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A good project for intermediate (C++) programmers?

I'm pretty comfortable with C++. I would like to work on a non-trivial project that is useful but at the same time not beyond my abilities (I have no formal training in computer science). I'm familiar with basic data structures, but no compilers, operating systems, etc.

I could possibly work with a higher level language, but I'd very strongly prefer to use C/C++.

I've been looking for interesting projects on the Internet, but they either have too much code (10 megs of source or something), too little documentation and too much code, or they are beyond my abilities (compilers, virtual machines, mini-operating systems, etc.)

I'm stuck. Anyone got any advice (besides learning more CS ASAP)? The more specific, the better.

Thanks in advance.

-Warren

Warren Henning
Tuesday, August 20, 2002

Define 'good' - what are you hoping to get out of it?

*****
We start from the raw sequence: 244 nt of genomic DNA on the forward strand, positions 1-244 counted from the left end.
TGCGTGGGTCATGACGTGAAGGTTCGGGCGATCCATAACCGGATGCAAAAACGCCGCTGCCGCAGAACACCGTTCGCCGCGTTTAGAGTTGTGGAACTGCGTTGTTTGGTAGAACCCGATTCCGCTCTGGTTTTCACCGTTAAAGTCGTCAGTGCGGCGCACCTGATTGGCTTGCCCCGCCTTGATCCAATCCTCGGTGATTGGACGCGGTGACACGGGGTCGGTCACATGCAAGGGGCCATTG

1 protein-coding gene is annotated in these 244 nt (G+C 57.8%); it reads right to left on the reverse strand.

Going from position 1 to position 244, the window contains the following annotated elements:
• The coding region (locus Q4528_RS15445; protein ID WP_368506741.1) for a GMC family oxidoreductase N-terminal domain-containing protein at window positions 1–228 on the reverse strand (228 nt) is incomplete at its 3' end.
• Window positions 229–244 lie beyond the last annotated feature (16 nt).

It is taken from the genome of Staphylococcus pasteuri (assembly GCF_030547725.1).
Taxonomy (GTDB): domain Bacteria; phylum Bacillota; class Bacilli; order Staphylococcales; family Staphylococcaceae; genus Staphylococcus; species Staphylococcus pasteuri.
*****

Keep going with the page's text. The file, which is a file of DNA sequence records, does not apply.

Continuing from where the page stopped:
My first experience of a 'real world' project was the when I first started work after university (as an undergraduate, you work on problems that are solved already). I looked for an entry-level programming job at a small or large company, or volunteered at a NGO.

> too much code (10 megs of source or something)

Usually you're not even expected to read it all. The essence of programming in C is using libraries while 'ignoring' their implementation; and, writing these libraries.

> beyond my abilities (compilers, virtual machines, ...)

You can learn the basics of any CS topic by reading a good book or five.

> I'm familiar with basic data structures [...] C++

If you're using C++ I hope you're using the Standard Template Library.

Christopher Wells
Wednesday, August 21, 2002

A good project is one that you think is fun.  I do screen savers for fun, myself.  (http://home.earthlink.net/~daliblume/Download/)

My next good project will probably involve ODE.  (http://www.q12.org/ode/)  Because rigid body dynamics is fun.  (Of course Jeff Lander is sucking me into continuum mechanics at the moment.  Darn him.)  I'm very close to another inverse kinematics phase, too.

Think of something you'd like your computer to do.  I like watching the screen.  Perhaps you've got your own server, and want to write your own Kazaa, or just a skinnable IRC client.  Whatever.  Why not?  Make sure you like it, so you don't stop at the first severe roadblock.

David Blume
Wednesday, August 21, 2002

sourceforge.net ?

dk
Tuesday, August 27, 2002

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